Kratom: Panacea or Poison?

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Kratom comes from a tree from Southeast Asia, related to the coffee plant, that contains mind altering substances in its leaves and has become a drug of abuse. The drug is legal to purchase and can be found online or in specialty shops, but the FDA may choose to ban kratom at some point due to safety concerns.

Two active compounds in the plant, mitragynine and 7-α-hydroxymitragynine are responsible for the pharmacological effects. Kratom users take the drug by eating, smoking, brewing a tea, or chewing the leaves. It interacts with opioid receptors in the brain and can produce sedation and decrease pain, especially when large amounts are consumed. When taken in smaller amounts, users may experience stimulant effects, and become more alert and sociable.

Some of the negative effects include nausea, sweating, constipation, hallucinations, and seizures. The FDA has identified kratom use as a factor in 44 deaths, mostly when mixed with other substances. Users may become addicted to kratom due to its opioid-like effects. Withdrawal symptoms are possible in regular users who stop taking the drug. Several kratom products were found to be contaminated with salmonella in 2018, causing illness in over 130 people, and 35 deaths.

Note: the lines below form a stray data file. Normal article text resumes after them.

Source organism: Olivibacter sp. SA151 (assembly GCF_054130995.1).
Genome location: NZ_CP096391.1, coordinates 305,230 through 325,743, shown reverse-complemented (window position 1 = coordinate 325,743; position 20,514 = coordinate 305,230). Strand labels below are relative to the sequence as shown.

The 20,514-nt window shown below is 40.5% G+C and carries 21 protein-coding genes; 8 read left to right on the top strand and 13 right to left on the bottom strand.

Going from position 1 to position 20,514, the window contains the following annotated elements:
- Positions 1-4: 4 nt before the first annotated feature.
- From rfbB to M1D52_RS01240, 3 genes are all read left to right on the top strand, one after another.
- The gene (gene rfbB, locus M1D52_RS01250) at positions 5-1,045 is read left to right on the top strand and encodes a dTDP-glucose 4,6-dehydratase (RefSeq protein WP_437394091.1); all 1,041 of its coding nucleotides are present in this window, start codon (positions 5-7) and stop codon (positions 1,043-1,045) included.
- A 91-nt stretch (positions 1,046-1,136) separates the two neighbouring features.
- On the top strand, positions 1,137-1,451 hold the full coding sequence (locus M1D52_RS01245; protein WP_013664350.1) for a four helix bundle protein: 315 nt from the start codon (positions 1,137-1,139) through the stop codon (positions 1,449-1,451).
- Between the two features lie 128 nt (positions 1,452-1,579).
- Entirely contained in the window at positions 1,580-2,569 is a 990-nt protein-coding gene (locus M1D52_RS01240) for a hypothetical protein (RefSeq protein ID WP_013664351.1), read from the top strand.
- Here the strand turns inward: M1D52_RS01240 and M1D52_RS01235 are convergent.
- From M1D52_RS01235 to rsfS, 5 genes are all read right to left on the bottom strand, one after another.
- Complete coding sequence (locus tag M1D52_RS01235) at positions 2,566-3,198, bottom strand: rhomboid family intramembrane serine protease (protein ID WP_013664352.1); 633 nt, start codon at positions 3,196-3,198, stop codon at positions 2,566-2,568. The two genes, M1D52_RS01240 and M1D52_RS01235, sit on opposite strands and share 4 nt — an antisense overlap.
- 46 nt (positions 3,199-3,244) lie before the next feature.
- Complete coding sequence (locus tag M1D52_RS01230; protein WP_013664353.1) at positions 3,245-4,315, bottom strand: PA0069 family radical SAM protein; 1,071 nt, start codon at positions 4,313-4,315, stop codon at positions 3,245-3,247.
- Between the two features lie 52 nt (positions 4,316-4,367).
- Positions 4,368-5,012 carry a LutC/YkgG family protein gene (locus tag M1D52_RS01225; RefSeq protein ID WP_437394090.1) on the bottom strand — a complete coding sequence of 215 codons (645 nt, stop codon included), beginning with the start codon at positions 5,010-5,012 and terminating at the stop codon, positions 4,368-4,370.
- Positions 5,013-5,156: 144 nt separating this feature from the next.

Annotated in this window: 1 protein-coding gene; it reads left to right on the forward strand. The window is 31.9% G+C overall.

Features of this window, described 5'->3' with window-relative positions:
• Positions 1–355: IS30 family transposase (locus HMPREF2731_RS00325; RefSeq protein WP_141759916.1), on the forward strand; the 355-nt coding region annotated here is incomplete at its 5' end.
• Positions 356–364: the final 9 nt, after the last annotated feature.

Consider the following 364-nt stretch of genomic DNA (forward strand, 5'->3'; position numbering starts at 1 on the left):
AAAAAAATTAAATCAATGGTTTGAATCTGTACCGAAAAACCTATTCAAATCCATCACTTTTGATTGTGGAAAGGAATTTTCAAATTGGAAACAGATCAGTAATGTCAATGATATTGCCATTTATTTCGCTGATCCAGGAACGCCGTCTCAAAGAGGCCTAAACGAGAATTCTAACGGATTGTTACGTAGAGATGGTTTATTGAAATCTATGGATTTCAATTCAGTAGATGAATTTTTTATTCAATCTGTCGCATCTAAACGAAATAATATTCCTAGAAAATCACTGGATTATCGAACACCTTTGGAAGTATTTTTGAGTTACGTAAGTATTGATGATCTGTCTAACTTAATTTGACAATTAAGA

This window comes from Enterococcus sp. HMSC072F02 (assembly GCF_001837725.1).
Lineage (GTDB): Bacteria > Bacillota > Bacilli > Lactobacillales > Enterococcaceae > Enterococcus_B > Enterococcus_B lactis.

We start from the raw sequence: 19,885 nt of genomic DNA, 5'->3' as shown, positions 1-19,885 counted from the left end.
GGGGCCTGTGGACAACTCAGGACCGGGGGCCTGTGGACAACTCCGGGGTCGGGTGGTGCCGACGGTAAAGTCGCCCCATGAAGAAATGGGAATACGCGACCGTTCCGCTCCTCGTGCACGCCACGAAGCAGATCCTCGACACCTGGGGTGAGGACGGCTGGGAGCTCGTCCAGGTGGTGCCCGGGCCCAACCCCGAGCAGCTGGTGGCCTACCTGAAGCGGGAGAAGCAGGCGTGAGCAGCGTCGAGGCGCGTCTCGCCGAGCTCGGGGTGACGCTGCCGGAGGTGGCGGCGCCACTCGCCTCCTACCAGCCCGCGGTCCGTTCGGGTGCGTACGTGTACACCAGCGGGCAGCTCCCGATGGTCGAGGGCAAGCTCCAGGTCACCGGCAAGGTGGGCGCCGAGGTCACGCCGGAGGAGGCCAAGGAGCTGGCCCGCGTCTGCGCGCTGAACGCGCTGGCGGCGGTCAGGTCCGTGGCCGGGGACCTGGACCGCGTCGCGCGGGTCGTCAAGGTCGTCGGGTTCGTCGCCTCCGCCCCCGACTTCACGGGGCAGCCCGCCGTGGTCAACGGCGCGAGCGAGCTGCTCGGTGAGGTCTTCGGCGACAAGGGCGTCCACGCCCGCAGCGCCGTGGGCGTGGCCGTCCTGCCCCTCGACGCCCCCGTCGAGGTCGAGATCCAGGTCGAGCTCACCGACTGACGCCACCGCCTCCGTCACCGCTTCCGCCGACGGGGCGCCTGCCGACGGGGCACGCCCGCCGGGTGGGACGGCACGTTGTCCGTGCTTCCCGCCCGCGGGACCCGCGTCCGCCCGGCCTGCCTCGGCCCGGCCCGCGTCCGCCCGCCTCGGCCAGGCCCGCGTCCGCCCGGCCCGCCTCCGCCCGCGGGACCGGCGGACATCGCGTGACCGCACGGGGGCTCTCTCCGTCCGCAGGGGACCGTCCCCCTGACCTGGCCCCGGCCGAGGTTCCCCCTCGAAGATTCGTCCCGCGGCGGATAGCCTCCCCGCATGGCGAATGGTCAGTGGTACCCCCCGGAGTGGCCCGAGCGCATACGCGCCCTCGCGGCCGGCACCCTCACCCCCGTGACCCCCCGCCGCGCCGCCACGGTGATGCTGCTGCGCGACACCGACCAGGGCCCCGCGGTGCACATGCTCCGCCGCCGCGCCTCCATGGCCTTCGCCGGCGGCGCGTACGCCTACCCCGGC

Proponents of the drug believe it may be useful to curb opioid abuse and manage chronic pain associated with conditions like arthritis or fibromyalgia. It may help with depression also, due to serotonin-like effects.

Since the drug is sold as an unregulated supplement and not FDA approved as a medicine, there is not sufficient information about safety or effectiveness. Products sold as supplements may or may not contain the labeled ingredients, and may contain different amounts than claimed on the label.

For more information on kratom see or

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